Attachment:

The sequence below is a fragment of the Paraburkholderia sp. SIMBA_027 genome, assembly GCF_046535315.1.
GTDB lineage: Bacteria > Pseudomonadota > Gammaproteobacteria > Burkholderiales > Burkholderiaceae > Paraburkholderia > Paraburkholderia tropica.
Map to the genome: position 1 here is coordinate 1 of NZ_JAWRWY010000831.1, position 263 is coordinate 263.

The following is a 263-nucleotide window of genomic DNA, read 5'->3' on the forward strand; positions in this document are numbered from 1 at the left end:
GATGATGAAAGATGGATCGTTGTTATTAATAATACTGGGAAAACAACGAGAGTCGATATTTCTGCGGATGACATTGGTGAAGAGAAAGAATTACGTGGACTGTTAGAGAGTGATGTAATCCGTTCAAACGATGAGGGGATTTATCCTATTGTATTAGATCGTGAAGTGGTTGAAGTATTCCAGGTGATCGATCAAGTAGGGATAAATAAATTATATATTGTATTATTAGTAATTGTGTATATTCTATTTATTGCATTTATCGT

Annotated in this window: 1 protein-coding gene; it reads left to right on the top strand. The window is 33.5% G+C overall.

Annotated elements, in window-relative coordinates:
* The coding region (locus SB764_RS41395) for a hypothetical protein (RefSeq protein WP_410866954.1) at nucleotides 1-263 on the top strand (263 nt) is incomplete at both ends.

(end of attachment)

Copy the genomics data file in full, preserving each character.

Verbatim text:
The sequence below is a fragment of the Paraburkholderia sp. SIMBA_027 genome, assembly GCF_046535315.1.
GTDB lineage: Bacteria > Pseudomonadota > Gammaproteobacteria > Burkholderiales > Burkholderiaceae > Paraburkholderia > Paraburkholderia tropica.
Map to the genome: position 1 here is coordinate 1 of NZ_JAWRWY010000831.1, position 263 is coordinate 263.

The following is a 263-nucleotide window of genomic DNA, read 5'->3' on the forward strand; positions in this document are numbered from 1 at the left end:
GATGATGAAAGATGGATCGTTGTTATTAATAATACTGGGAAAACAACGAGAGTCGATATTTCTGCGGATGACATTGGTGAAGAGAAAGAATTACGTGGACTGTTAGAGAGTGATGTAATCCGTTCAAACGATGAGGGGATTTATCCTATTGTATTAGATCGTGAAGTGGTTGAAGTATTCCAGGTGATCGATCAAGTAGGGATAAATAAATTATATATTGTATTATTAGTAATTGTGTATATTCTATTTATTGCATTTATCGT

Annotated in this window: 1 protein-coding gene; it reads left to right on the top strand. The window is 33.5% G+C overall.

Annotated elements, in window-relative coordinates:
* The coding region (locus SB764_RS41395) for a hypothetical protein (RefSeq protein WP_410866954.1) at nucleotides 1-263 on the top strand (263 nt) is incomplete at both ends.